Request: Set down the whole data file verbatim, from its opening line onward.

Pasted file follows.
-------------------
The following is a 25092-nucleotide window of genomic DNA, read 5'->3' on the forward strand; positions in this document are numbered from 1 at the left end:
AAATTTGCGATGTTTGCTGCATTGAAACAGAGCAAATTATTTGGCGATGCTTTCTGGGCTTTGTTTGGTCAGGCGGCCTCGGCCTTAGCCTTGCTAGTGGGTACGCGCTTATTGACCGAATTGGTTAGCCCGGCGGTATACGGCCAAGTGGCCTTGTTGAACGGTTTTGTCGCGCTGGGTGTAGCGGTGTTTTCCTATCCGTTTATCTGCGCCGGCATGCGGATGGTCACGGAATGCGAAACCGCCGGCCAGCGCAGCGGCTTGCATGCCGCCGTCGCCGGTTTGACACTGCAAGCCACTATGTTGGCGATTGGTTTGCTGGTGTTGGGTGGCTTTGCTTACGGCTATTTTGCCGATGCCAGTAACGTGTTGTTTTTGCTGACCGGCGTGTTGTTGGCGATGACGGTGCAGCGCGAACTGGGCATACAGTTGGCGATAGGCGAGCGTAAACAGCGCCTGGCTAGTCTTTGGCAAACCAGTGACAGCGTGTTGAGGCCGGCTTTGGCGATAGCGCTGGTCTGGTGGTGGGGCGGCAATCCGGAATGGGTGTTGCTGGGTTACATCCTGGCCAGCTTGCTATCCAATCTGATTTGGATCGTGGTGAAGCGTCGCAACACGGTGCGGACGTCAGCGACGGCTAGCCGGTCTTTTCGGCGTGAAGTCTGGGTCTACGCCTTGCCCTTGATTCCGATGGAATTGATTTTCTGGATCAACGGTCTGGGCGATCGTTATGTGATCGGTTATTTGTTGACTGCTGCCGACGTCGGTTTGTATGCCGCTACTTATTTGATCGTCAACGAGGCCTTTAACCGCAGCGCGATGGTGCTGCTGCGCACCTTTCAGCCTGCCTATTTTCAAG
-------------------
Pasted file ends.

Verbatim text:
The following is a 25092-nucleotide window of genomic DNA, read 5'->3' on the forward strand; positions in this document are numbered from 1 at the left end:
AAATTTGCGATGTTTGCTGCATTGAAACAGAGCAAATTATTTGGCGATGCTTTCTGGGCTTTGTTTGGTCAGGCGGCCTCGGCCTTAGCCTTGCTAGTGGGTACGCGCTTATTGACCGAATTGGTTAGCCCGGCGGTATACGGCCAAGTGGCCTTGTTGAACGGTTTTGTCGCGCTGGGTGTAGCGGTGTTTTCCTATCCGTTTATCTGCGCCGGCATGCGGATGGTCACGGAATGCGAAACCGCCGGCCAGCGCAGCGGCTTGCATGCCGCCGTCGCCGGTTTGACACTGCAAGCCACTATGTTGGCGATTGGTTTGCTGGTGTTGGGTGGCTTTGCTTACGGCTATTTTGCCGATGCCAGTAACGTGTTGTTTTTGCTGACCGGCGTGTTGTTGGCGATGACGGTGCAGCGCGAACTGGGCATACAGTTGGCGATAGGCGAGCGTAAACAGCGCCTGGCTAGTCTTTGGCAAACCAGTGACAGCGTGTTGAGGCCGGCTTTGGCGATAGCGCTGGTCTGGTGGTGGGGCGGCAATCCGGAATGGGTGTTGCTGGGTTACATCCTGGCCAGCTTGCTATCCAATCTGATTTGGATCGTGGTGAAGCGTCGCAACACGGTGCGGACGTCAGCGACGGCTAGCCGGTCTTTTCGGCGTGAAGTCTGGGTCTACGCCTTGCCCTTGATTCCGATGGAATTGATTTTCTGGATCAACGGTCTGGGCGATCGTTATGTGATCGGTTATTTGTTGACTGCTGCCGACGTCGGTTTGTATGCCGCTACTTATTTGATCGTCAACGAGGCCTTTAACCGCAGCGCGATGGTGCTGCTGCGCACCTTTCAGCCTGCCTATTTTCAAG